They say necessity is the mother of invention — and that goes a long way toward explaining the origin of this rhubarb-peach tart. Here’s what happened. It’s a great year for rhubarb here in France, and I’ve been bringing stalks of it back with me from my garden in the country. Friends invited me to dinner and I offered to bring a rhubarb tart. But when I went to make it, I discovered there wasn’t enough rhubarb to fill the tart shell. What to do? I had some peaches, so I added them — et voilà. Applause all around when I served the tart. By the way, this recipe is dedicated to the memory of Frank Zappa.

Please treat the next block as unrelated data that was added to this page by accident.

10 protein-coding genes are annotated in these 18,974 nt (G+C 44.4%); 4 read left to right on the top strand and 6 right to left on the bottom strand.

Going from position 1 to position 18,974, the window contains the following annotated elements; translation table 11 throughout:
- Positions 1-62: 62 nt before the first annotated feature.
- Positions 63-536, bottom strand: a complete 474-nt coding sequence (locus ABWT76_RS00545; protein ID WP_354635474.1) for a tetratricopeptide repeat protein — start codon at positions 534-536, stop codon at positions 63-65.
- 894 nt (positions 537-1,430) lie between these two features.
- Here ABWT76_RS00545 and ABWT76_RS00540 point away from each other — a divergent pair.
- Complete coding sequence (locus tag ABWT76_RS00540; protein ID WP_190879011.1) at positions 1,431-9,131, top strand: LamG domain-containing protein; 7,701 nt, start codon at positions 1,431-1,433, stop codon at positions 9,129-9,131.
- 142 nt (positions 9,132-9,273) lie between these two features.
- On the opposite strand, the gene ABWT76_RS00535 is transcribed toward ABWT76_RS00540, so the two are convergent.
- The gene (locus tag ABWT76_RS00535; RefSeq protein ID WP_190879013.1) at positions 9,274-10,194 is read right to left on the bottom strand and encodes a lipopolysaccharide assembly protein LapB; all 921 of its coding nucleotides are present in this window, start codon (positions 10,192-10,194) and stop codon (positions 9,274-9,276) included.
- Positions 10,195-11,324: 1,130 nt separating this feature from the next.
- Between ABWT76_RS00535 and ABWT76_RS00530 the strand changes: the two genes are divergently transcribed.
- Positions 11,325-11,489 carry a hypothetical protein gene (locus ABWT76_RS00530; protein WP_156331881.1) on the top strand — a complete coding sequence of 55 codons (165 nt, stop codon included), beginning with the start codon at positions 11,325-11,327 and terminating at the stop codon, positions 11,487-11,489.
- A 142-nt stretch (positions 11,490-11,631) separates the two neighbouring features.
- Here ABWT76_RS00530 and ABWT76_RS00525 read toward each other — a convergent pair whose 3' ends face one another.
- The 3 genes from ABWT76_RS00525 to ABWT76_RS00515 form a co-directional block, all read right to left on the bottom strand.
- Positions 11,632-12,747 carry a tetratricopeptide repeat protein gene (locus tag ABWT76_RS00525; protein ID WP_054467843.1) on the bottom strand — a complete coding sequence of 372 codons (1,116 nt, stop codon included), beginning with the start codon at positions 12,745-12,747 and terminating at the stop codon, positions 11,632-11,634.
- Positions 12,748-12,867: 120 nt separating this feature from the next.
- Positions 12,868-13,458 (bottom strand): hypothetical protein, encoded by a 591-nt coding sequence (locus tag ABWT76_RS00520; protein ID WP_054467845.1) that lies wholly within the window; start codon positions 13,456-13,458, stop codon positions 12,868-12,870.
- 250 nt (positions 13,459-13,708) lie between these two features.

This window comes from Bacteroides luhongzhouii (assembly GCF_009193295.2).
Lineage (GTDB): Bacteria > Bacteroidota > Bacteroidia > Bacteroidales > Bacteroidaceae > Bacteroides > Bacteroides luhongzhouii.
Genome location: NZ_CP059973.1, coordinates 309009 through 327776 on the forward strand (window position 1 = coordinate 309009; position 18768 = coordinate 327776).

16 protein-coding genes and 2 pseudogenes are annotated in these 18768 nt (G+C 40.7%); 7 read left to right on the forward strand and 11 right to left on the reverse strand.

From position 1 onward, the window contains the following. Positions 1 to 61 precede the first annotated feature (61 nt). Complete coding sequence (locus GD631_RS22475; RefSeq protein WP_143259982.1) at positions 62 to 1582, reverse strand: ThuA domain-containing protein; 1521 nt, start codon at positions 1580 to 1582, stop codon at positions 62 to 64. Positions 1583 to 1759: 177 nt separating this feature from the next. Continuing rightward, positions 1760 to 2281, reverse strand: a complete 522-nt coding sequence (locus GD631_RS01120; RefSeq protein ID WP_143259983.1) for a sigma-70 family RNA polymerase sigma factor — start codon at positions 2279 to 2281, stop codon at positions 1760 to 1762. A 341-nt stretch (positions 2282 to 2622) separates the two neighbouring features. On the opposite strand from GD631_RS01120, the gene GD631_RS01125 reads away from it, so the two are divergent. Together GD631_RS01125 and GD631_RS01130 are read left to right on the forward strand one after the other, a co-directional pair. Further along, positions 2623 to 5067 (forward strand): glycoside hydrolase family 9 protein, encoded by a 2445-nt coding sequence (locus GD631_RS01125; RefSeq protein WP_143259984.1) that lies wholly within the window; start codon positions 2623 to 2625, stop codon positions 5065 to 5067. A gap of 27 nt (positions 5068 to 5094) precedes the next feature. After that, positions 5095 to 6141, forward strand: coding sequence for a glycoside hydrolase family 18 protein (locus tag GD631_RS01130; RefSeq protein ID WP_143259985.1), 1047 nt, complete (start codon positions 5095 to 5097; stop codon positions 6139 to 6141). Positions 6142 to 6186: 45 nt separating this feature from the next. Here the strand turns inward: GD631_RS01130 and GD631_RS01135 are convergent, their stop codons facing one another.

Tarte à la rhubarbe et aux pêches / Rhubarb tart with peaches
Now that rhubarb is flourishing, the red currants and cherries are starting to ripen. Either would make a fine substitute for peaches if you prefer. As I was reminded recently, rhubarb is more commonly paired in tarts with strawberries — in the United States. Over here in France, that would be an unlikely combination. I’ve never seen cooked strawberries in a French tart, probably because they tend to get soft and release a lot of juice.
A classic French strawberry tart has a crisp shell, a vanilla cream, fresh berries standing tall, and a bright red glaze. It’s similar to the recipe for raspberry tart that is already on this site. Both are absolutely perfect in early summer, if you feel like taking the time to produce an elegant and beautiful dessert. But they are a bit more complex than today’s rhubarb-peach confection — which is surprisingly quick to prepare. As we celebrate the summer solstice, it makes a fine tribute to the lazy, hazy days to come. Happy cooking!